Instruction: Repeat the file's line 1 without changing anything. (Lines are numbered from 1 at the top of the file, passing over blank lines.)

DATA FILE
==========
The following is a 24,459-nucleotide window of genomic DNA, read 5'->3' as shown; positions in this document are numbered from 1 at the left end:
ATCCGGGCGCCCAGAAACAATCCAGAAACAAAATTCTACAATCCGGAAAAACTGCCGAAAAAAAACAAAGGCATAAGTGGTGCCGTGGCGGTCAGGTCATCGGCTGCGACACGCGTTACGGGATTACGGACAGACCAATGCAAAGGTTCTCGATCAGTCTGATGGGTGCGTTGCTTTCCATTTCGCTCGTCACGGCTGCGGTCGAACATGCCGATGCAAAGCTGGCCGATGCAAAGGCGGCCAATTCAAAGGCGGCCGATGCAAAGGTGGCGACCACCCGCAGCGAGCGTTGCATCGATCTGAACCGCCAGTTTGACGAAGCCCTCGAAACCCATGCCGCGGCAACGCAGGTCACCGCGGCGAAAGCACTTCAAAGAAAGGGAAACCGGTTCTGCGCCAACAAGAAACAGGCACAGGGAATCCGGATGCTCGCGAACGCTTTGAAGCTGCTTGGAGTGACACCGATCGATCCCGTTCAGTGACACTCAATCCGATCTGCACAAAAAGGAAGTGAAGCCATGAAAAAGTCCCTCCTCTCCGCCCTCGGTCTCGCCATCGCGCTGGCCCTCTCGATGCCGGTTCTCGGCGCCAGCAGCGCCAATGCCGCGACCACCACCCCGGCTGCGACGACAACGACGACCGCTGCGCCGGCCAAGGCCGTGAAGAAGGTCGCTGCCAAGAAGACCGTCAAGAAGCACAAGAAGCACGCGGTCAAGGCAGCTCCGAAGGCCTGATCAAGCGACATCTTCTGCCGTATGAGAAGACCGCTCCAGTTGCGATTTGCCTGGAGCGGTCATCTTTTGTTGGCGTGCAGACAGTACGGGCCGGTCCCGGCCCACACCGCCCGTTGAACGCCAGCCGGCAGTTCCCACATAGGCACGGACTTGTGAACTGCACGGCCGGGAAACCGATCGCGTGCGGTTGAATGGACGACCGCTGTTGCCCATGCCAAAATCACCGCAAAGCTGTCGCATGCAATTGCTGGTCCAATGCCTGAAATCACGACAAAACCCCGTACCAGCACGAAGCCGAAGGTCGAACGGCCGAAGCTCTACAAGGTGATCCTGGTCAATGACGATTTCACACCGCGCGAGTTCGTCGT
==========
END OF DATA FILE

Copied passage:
The following is a 24,459-nucleotide window of genomic DNA, read 5'->3' as shown; positions in this document are numbered from 1 at the left end: